Does Peeing on a Jellyfish Sting Actually Help?

Matt Cardy / Getty Images
Matt Cardy / Getty Images

The sting of a jellyfish comes from specialized cells in the surface of its tentacles called cnidocytes. Each small, bulb-shaped cell holds a barbed, threadlike tube, called a nematocyst, filled with venom. On the outside of each cell is a tiny hair called a cnicocil. When this “hair trigger” is disturbed, the cell’s toxic harpoon explodes from its capsule and into the skin of the jellyfish’s prey, or an unlucky swimmer.

The amount and type of venom, and the effect that it causes, depends on the type of jellyfish, the number of nematocysts involved, and the area and thickness of the skin they strike. Whatever the variables, a sting is never exactly pleasant.

Often, after a human gets stung, there’s a tentacle or two that gets ripped off and left behind on their skin. The first step to treating the sting is removing the tentacles without triggering any unfired nematocysts and making things worse.

Pressure triggers the cells, so you can’t just pick them off (whoever is doing the picking is just going to get stung on the fingers, too). Certain chemical changes, like throwing off the salt balance between the outside and inside of the cell, can also can also cause the stingers to fire. This is why urine is often no good. Sure, urine contains salts, but it's just too variable. Concentrated urine might do the trick, and there are anecdotal reports from sting victims that it helps relieve some of the pain, but if the peeing rescuer is well-hydrated, the urine will be too diluted with water and make the stingers fire. What’s more, while urine is sterile, it has to pass through the germ-laden urethra to get out, and can lead to a bacterial infection of the sting wound.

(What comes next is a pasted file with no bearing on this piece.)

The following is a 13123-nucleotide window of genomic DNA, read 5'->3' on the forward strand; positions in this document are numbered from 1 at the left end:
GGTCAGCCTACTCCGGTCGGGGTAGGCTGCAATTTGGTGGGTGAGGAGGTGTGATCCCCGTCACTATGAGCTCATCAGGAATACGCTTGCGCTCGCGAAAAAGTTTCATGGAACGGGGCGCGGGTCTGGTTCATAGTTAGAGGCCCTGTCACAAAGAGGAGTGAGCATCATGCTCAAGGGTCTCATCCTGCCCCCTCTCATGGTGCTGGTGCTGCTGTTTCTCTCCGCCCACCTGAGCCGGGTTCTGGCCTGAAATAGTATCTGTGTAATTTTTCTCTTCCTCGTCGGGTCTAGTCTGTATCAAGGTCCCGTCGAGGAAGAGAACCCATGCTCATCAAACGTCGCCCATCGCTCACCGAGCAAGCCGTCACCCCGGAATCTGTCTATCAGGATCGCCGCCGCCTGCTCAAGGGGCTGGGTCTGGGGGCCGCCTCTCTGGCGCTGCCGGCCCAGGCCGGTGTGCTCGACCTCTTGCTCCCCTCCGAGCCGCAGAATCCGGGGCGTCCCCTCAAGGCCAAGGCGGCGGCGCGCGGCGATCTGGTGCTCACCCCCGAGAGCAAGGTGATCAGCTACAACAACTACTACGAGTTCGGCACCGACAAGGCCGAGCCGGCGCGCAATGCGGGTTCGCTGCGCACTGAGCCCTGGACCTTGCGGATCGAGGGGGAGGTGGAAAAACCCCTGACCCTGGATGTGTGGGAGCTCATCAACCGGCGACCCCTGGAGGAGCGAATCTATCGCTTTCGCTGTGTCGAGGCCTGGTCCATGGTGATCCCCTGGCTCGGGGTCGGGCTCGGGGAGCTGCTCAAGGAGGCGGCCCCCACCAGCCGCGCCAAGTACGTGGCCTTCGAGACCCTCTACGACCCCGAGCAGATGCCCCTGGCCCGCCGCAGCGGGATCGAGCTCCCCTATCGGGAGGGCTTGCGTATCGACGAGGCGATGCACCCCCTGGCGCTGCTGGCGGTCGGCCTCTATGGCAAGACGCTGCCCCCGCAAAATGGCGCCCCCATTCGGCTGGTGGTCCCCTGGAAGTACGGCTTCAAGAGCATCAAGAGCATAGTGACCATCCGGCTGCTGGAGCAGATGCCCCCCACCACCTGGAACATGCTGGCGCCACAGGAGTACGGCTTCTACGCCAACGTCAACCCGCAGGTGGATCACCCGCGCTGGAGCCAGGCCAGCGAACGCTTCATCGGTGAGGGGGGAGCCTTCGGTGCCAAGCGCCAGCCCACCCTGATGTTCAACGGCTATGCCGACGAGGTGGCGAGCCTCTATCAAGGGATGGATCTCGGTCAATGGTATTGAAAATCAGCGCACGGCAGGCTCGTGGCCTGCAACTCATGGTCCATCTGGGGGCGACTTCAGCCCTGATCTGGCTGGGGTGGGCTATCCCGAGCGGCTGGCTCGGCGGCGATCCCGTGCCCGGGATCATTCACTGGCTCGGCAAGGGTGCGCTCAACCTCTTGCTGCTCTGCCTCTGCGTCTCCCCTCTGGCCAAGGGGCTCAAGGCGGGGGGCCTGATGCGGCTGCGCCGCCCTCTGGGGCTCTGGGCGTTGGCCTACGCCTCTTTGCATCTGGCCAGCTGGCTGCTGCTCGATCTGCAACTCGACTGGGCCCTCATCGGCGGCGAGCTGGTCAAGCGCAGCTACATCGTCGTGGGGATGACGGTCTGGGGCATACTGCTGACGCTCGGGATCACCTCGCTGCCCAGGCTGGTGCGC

What You Can Do Instead of Urinating on Your Friends

So, if Friends lied to us (gasp) and peeing on a sting runs the risk of making matters worse, what should you use to clean and treat the wound? Vinegar is usually the way to go -- just the plain white stuff with 5% acetic acid. It neutralizes unfired nematocysts so they can't sting anymore, and research (see here and here) has shown it to be one of the better post-sting rinses, especially when combined with the topical anaesthetic lidocaine.

When the one-two punch of vinegar and lidocaine isn’t available (and who brings vinegar on a swim?), sea water (the warmer, the better) is also good for rinsing away the remaining nematocysts. Once the stinging cells are deactivated, the stuck bits of tentacle can be picked off or scraped away with a credit card.

A word of caution, though: vinegar might not be the best treatment depending on the creature that stung you. Acetic acid can actually have the opposite of the intended effect on stings from the jellyfish lookalikes in the genus Physalia, like the Portuguese man o' war. If you’re not sure what stung you, stick with sea water or seek help from a lifeguard or medical professional.

Why Does Santa Claus Give Coal to Bad Kids?

iStock/bonchan
iStock/bonchan

The tradition of giving misbehaving children lumps of fossil fuel predates the Santa we know, and is also associated with St. Nicholas, Sinterklaas, and Italy’s La Befana. Though there doesn't seem to be one specific legend or history about any of these figures that gives a concrete reason for doling out coal specifically, the common thread between all of them seems to be convenience.